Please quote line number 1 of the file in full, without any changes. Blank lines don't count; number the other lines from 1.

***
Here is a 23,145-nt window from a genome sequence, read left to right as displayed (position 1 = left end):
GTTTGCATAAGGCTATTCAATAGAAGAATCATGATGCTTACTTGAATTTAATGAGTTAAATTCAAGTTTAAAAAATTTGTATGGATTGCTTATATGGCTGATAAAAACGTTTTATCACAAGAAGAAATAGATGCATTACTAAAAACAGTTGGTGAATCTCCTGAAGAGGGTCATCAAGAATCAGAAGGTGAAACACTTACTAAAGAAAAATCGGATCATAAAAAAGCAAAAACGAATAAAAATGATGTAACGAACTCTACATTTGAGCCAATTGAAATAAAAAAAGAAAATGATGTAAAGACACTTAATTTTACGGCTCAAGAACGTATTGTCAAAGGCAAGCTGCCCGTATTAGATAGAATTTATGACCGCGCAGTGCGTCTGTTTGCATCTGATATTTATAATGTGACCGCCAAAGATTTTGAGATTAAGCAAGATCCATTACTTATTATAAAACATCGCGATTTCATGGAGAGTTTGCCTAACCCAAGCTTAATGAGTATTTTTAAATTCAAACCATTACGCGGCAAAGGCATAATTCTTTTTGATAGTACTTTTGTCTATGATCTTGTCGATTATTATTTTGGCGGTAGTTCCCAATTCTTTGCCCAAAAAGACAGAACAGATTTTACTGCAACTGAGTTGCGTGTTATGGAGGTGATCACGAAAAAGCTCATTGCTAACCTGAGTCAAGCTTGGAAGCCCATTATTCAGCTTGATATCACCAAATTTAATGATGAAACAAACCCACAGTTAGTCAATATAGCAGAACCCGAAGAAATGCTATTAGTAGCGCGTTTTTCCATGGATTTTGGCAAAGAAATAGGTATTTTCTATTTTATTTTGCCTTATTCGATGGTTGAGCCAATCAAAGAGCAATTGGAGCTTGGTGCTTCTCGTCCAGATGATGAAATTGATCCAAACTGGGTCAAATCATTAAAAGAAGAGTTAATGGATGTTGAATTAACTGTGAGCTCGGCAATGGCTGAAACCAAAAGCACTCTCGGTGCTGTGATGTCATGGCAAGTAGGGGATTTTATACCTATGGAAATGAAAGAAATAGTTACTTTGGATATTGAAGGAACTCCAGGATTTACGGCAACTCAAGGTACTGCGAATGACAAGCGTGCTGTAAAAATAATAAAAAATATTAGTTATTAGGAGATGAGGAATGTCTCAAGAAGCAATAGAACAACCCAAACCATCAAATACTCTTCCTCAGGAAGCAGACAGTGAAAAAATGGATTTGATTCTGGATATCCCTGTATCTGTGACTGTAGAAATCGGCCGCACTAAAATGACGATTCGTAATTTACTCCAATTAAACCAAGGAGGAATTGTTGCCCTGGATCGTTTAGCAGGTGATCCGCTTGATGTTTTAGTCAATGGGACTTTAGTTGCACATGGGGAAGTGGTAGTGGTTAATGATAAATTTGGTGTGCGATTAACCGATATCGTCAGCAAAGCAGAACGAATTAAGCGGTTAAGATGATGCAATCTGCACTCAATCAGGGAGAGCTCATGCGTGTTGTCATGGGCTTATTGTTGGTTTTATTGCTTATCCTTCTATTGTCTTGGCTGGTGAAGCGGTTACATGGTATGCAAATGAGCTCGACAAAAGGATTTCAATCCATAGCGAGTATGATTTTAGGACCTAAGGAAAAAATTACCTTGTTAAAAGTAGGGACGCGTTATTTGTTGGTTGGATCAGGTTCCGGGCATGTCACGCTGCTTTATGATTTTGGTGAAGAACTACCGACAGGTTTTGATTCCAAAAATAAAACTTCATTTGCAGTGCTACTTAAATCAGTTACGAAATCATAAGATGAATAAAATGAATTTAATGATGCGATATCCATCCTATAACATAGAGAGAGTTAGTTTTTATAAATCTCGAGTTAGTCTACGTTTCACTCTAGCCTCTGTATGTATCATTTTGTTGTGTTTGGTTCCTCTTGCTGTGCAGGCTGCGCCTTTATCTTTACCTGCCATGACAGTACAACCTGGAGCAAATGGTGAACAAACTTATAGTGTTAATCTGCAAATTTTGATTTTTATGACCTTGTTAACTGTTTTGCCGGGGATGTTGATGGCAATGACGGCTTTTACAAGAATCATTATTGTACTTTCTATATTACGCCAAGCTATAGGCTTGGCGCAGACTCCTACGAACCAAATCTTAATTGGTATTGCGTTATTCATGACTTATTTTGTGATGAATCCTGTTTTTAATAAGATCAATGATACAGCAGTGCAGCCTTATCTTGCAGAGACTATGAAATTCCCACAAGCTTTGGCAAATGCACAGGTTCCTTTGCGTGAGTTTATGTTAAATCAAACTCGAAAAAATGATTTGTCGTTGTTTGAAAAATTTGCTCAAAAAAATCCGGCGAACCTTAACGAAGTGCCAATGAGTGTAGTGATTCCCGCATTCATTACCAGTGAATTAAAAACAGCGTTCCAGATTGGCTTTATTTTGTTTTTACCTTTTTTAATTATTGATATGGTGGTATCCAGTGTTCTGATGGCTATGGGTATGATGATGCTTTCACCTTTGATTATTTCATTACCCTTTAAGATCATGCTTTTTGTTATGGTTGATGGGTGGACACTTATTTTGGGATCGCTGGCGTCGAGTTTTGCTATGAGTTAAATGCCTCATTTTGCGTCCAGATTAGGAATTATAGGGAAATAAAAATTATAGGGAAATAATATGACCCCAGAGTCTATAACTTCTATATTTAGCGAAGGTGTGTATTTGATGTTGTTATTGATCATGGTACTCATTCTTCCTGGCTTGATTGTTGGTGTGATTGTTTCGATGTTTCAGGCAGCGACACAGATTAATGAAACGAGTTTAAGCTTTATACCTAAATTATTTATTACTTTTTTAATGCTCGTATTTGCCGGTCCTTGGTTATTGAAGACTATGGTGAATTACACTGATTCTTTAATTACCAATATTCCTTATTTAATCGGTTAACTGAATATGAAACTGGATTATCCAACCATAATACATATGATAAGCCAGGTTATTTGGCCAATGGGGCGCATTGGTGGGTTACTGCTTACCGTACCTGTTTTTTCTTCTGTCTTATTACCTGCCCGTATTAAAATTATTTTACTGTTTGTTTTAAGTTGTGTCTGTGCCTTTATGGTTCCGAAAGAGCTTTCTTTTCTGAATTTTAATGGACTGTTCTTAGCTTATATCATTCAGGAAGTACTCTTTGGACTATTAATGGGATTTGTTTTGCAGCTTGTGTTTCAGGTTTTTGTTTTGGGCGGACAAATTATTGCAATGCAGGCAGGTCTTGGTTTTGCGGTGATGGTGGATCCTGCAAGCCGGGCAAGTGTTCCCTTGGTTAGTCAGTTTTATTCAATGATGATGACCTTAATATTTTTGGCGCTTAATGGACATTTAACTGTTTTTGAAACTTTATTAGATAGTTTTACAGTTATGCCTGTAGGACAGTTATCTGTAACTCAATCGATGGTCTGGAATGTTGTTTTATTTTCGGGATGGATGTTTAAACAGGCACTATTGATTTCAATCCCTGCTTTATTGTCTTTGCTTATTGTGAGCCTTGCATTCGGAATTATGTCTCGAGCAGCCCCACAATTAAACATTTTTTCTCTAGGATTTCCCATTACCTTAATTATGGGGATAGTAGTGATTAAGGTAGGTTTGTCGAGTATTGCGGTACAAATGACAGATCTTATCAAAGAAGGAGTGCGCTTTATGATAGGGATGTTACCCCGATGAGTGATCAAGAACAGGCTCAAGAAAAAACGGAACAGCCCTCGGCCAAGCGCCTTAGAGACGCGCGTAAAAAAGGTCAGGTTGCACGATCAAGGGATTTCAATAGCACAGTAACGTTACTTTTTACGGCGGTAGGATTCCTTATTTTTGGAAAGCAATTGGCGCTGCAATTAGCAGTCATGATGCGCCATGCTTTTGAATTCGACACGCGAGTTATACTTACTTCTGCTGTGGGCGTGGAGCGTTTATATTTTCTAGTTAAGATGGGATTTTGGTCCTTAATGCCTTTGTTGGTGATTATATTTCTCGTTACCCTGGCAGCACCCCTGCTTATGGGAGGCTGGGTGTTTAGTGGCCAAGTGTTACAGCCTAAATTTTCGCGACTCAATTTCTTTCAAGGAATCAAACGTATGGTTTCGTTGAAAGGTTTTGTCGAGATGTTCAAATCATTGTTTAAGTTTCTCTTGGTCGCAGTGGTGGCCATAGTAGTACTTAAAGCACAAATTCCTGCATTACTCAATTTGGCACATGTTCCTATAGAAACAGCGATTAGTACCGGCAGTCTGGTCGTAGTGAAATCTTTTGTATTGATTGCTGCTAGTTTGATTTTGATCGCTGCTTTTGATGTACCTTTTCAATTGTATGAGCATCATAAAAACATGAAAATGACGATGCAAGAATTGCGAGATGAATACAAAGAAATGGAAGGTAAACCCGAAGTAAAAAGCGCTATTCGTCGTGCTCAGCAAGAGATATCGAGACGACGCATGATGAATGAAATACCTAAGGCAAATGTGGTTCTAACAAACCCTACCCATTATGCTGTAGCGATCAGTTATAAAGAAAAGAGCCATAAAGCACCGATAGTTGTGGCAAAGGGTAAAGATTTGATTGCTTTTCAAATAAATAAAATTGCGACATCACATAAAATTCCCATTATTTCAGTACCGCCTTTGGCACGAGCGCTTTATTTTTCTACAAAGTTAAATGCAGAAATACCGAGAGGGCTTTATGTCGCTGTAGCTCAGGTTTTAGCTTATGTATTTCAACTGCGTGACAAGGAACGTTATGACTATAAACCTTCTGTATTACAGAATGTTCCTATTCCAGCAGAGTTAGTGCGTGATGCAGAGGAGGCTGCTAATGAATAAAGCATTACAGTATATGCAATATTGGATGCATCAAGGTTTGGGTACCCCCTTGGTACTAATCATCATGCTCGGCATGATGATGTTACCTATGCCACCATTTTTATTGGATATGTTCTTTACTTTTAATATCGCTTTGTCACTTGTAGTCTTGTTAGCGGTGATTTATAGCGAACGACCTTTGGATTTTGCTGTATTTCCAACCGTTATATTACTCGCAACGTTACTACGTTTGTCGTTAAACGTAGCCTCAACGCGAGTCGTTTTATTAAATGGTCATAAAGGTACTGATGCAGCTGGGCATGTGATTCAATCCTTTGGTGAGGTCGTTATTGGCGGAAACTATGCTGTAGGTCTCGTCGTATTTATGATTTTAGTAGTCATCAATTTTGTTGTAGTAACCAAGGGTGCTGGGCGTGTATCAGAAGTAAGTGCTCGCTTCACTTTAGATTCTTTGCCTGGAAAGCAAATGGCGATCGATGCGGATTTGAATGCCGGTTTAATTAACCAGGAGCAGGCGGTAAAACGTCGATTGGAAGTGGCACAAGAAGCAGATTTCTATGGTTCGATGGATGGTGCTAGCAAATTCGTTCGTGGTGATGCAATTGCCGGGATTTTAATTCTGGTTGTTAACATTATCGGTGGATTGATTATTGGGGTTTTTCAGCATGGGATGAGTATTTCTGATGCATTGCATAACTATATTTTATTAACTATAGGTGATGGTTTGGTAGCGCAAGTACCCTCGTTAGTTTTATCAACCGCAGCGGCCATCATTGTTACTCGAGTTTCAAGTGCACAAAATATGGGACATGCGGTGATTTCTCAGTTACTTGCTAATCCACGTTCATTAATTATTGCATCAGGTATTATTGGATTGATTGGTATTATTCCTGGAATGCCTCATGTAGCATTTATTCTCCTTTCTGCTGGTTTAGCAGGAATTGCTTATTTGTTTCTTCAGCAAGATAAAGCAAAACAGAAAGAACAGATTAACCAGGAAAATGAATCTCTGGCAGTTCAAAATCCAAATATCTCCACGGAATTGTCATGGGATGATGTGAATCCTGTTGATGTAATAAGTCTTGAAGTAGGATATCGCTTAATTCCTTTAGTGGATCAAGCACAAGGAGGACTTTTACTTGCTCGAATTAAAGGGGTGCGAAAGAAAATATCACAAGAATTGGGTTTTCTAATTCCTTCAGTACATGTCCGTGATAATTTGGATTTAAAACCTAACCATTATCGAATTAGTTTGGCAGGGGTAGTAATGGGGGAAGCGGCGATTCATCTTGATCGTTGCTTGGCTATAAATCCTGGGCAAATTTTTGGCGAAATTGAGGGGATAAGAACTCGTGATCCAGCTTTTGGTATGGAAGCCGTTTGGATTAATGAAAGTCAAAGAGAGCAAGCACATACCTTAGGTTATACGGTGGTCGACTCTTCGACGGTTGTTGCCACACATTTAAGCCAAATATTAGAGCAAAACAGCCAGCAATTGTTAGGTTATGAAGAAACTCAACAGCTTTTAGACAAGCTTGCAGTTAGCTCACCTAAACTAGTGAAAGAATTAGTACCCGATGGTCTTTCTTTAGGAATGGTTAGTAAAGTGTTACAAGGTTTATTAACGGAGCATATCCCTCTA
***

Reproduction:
Here is a 23,145-nt window from a genome sequence, read left to right as displayed (position 1 = left end):